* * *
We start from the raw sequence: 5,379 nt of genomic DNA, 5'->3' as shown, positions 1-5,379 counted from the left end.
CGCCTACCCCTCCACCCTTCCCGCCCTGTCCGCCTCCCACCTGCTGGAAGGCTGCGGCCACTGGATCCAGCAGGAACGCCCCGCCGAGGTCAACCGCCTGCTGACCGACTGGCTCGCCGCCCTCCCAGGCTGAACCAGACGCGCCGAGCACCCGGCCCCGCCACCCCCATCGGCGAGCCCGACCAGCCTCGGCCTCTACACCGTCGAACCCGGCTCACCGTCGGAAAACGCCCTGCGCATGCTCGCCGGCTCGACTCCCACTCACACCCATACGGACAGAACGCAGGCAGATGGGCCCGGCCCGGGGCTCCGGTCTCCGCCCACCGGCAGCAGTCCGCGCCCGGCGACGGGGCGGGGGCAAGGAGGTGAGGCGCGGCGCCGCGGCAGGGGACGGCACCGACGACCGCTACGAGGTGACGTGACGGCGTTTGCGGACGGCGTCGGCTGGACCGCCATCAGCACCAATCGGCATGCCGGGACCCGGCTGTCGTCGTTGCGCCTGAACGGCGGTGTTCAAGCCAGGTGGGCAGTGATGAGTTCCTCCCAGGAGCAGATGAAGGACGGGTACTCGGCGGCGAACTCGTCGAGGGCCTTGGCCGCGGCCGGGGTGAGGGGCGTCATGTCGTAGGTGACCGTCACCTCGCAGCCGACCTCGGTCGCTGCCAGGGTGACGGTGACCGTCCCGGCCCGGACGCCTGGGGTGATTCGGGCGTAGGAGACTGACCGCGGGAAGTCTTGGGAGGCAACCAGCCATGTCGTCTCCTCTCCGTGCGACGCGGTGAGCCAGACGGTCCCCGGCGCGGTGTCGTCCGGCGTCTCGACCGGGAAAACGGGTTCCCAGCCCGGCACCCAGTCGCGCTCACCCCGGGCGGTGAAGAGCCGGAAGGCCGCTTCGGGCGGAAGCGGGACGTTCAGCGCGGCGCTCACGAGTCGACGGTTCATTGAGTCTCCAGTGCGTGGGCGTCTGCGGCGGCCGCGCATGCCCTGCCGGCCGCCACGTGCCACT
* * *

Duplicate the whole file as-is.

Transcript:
We start from the raw sequence: 5,379 nt of genomic DNA, 5'->3' as shown, positions 1-5,379 counted from the left end.
CGCCTACCCCTCCACCCTTCCCGCCCTGTCCGCCTCCCACCTGCTGGAAGGCTGCGGCCACTGGATCCAGCAGGAACGCCCCGCCGAGGTCAACCGCCTGCTGACCGACTGGCTCGCCGCCCTCCCAGGCTGAACCAGACGCGCCGAGCACCCGGCCCCGCCACCCCCATCGGCGAGCCCGACCAGCCTCGGCCTCTACACCGTCGAACCCGGCTCACCGTCGGAAAACGCCCTGCGCATGCTCGCCGGCTCGACTCCCACTCACACCCATACGGACAGAACGCAGGCAGATGGGCCCGGCCCGGGGCTCCGGTCTCCGCCCACCGGCAGCAGTCCGCGCCCGGCGACGGGGCGGGGGCAAGGAGGTGAGGCGCGGCGCCGCGGCAGGGGACGGCACCGACGACCGCTACGAGGTGACGTGACGGCGTTTGCGGACGGCGTCGGCTGGACCGCCATCAGCACCAATCGGCATGCCGGGACCCGGCTGTCGTCGTTGCGCCTGAACGGCGGTGTTCAAGCCAGGTGGGCAGTGATGAGTTCCTCCCAGGAGCAGATGAAGGACGGGTACTCGGCGGCGAACTCGTCGAGGGCCTTGGCCGCGGCCGGGGTGAGGGGCGTCATGTCGTAGGTGACCGTCACCTCGCAGCCGACCTCGGTCGCTGCCAGGGTGACGGTGACCGTCCCGGCCCGGACGCCTGGGGTGATTCGGGCGTAGGAGACTGACCGCGGGAAGTCTTGGGAGGCAACCAGCCATGTCGTCTCCTCTCCGTGCGACGCGGTGAGCCAGACGGTCCCCGGCGCGGTGTCGTCCGGCGTCTCGACCGGGAAAACGGGTTCCCAGCCCGGCACCCAGTCGCGCTCACCCCGGGCGGTGAAGAGCCGGAAGGCCGCTTCGGGCGGAAGCGGGACGTTCAGCGCGGCGCTCACGAGTCGACGGTTCATTGAGTCTCCAGTGCGTGGGCGTCTGCGGCGGCCGCGCATGCCCTGCCGGCCGCCACGTGCCACT